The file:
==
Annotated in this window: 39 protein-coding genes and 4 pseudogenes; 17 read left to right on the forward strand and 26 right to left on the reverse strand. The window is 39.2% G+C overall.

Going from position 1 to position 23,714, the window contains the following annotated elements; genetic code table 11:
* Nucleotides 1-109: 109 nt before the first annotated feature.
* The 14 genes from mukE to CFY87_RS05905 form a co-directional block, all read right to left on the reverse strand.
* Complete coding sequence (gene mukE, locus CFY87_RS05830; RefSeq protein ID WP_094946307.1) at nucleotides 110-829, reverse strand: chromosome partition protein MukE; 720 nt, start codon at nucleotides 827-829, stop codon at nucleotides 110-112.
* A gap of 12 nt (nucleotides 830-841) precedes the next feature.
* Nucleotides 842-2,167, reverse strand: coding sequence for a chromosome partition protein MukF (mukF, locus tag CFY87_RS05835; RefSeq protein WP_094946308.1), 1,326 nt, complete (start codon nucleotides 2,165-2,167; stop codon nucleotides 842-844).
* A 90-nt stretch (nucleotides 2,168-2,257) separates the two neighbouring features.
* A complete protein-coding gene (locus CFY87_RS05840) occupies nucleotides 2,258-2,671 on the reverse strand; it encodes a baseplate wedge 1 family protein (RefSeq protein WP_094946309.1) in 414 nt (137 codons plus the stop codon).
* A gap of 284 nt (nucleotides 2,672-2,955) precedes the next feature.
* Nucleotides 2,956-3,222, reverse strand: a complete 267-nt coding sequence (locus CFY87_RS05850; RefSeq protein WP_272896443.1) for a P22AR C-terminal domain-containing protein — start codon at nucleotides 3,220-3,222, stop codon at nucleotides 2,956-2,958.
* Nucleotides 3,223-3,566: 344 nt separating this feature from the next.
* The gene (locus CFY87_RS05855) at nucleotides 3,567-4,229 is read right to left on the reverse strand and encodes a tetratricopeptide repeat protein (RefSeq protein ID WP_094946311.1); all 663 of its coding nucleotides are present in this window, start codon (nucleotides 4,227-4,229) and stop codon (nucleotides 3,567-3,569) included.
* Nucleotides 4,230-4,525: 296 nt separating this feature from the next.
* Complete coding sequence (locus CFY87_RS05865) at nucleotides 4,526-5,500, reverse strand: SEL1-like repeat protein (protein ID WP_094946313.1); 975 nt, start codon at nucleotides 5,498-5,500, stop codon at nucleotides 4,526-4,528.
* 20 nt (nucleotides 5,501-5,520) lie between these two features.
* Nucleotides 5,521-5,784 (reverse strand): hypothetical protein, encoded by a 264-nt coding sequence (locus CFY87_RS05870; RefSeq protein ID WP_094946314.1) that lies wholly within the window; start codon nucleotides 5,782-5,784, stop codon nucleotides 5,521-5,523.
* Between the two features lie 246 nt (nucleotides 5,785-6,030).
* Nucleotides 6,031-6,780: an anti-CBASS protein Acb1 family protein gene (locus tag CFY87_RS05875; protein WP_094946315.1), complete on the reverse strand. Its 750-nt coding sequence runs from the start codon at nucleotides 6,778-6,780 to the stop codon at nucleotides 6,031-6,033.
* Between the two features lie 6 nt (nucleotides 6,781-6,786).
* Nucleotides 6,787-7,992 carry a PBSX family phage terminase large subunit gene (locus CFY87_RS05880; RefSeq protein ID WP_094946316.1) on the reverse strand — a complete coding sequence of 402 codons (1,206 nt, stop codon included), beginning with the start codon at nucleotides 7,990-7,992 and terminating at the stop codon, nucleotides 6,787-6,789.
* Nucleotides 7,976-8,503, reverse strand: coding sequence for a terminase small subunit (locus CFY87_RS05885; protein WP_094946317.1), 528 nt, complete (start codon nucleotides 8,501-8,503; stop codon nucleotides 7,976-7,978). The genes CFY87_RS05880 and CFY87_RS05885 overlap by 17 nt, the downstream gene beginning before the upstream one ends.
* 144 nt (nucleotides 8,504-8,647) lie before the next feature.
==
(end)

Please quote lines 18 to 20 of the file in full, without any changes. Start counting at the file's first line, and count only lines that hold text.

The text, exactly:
* Between the two features lie 246 nt (nucleotides 5,785-6,030).
* Nucleotides 6,031-6,780: an anti-CBASS protein Acb1 family protein gene (locus tag CFY87_RS05875; protein WP_094946315.1), complete on the reverse strand. Its 750-nt coding sequence runs from the start codon at nucleotides 6,778-6,780 to the stop codon at nucleotides 6,031-6,033.
* Between the two features lie 6 nt (nucleotides 6,781-6,786).